Did you watch any of the Olympics this summer?

“Of course, I watched it. It was such an exciting time for soccer in Canada and everywhere. We won the bronze medal at the Olympics, and that’s better than they’ve ever done, and I was really proud of them. I feel like we are on a rise right now. We are just starting to be considered a threat as one of the top teams in the world, and that’s pretty unreal.”

What is a key trait to being a great goalkeeper?

“Communication is a one of the most important roles on the field, just organizing your team and organizing your backs. It’s also important for the center backs because they have to organize who is in front of them. Our communication is very important as far as positioning. That’s why I am very excited about this year because I feel that, myself and the backline, are all really on the same page and know what to expect from each other.”

Have you had any unusual injuries?

“I broke my right ankle when I was young on a kiddie slide in my backyard. I was 14, and I missed nationals one year because of that. I was making a waterslide for my brother and sisters, and that kind of backfired and I went down, slipped and broke it. I was babysitting at the time.”

What is your plan after soccer is over?

“I’m majoring in biology. It was the only thing I really liked in high school, so I thought I might was well do it in college, and I love it now. I’d love to go to med school some day. I love school. I’m such a geek sometimes, but I love science. I’ve thought about med school, but first and foremost, soccer is what I am focused on right now and for the next few years.”

Why have you been able to be so successful here?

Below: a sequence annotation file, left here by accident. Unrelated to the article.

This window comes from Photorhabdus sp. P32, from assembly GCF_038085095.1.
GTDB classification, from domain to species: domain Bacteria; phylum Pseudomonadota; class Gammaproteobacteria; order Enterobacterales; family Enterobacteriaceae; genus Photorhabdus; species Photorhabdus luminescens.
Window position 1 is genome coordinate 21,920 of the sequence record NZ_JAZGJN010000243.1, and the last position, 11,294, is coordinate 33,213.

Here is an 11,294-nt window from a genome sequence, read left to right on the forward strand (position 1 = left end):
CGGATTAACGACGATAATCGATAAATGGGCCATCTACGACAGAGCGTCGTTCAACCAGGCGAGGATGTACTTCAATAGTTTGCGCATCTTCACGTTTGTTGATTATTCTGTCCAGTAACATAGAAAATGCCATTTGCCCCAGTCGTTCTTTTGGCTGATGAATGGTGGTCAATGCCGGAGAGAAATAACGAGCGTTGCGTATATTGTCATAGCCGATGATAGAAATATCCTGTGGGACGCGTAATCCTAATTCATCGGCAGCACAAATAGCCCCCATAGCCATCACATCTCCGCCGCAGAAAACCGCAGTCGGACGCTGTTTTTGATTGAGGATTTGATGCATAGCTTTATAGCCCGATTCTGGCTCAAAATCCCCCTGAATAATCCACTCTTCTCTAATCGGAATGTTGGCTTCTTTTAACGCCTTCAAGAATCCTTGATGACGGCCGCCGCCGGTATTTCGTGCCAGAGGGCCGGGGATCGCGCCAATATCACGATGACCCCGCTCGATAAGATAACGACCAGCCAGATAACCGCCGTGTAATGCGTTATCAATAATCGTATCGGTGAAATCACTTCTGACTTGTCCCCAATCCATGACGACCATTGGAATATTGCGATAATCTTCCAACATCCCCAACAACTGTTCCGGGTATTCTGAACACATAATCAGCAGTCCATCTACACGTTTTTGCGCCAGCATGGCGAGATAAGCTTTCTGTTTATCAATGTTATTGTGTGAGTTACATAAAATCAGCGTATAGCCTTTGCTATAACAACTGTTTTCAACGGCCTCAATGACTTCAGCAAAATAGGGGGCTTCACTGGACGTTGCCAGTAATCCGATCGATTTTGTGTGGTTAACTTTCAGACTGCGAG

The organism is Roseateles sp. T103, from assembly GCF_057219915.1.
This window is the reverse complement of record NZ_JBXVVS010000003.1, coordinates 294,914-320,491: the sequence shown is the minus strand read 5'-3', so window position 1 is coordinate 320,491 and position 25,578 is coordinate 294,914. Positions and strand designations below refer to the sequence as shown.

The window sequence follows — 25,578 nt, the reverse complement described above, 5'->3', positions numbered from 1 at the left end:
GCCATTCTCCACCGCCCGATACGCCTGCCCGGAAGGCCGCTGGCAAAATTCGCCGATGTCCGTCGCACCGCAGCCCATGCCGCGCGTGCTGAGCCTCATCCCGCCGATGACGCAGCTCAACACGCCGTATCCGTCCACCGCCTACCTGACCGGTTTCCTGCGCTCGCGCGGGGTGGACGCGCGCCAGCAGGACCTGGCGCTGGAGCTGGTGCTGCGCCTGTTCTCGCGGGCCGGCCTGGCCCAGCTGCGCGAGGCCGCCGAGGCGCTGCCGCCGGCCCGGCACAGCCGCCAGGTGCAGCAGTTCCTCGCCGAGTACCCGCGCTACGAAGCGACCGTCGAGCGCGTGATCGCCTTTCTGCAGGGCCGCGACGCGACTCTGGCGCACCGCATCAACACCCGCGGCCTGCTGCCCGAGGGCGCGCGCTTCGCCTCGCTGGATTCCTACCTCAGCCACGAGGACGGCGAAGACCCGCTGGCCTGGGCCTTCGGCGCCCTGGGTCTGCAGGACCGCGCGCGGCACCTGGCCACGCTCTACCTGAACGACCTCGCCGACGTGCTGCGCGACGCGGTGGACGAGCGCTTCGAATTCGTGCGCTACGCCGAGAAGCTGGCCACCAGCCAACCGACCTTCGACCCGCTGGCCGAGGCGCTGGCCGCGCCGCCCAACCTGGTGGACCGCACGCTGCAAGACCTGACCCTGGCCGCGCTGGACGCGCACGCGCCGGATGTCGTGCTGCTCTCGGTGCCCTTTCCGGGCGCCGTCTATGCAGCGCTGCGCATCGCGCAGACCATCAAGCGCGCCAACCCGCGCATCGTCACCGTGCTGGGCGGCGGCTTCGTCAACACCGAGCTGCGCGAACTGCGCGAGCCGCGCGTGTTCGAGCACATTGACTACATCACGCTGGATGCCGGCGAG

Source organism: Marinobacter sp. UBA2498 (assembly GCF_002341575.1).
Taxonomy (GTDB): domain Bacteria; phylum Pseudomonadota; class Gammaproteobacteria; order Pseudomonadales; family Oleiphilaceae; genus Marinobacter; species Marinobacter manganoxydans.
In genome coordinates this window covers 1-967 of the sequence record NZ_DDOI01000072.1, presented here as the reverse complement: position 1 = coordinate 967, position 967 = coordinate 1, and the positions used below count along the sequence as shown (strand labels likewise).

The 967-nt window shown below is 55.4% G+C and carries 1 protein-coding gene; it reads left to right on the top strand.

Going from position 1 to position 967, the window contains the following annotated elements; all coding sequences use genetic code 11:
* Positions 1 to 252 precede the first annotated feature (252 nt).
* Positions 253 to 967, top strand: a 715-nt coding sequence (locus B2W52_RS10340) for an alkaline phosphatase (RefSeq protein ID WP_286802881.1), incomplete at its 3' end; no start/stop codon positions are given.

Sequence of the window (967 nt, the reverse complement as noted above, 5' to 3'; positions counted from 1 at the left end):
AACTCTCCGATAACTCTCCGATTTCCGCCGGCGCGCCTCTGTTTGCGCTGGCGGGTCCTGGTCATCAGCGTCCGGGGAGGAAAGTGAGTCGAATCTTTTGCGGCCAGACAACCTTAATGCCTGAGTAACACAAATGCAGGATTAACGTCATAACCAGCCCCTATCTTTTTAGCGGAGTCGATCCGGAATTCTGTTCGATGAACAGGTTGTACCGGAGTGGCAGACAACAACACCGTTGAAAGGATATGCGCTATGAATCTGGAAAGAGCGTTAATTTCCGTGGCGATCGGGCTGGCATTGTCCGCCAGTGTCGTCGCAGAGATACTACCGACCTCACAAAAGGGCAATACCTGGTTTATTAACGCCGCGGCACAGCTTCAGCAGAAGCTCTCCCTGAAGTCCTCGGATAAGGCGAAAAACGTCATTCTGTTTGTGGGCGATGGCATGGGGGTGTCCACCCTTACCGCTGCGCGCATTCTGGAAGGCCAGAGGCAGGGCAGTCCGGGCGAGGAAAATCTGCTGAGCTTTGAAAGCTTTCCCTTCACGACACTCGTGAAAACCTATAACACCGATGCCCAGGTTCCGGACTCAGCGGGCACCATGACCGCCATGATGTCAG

“I think because I love Tech. I love being a part of Hokie Nation. I wouldn’t want to be anywhere else. I have amazing teammates around me and they’re my best friends. I just love playing with them and for them, and there is just no better feeling than leaving it all on the field and getting an important result with this group of girls. It’s a real honor to be a student-athlete here, just with the history of the athletic programs and the support we get from the staff and from alumni. It just makes it easy to want to perform well and do well for the team.”

What is the mindset of a goalie in preparing for a game?

“Our position is so unique from everyone else’s on the field. I think, as a goalkeeper, you definitely feel the pressure because you are the last one before the goal. You just really have to be confident and know that you’re just one of 11 on the field. Going into every game, I know it isn’t all on me because it’s a team sport. I feel the pressure only because I want to do well for my teammates, and I don’t want to let them down. You have to embrace that pressure because everyone feels it. You’re a collegiate athlete and performance is important, and it’s all just about embracing that pressure and knowing your role on the team.”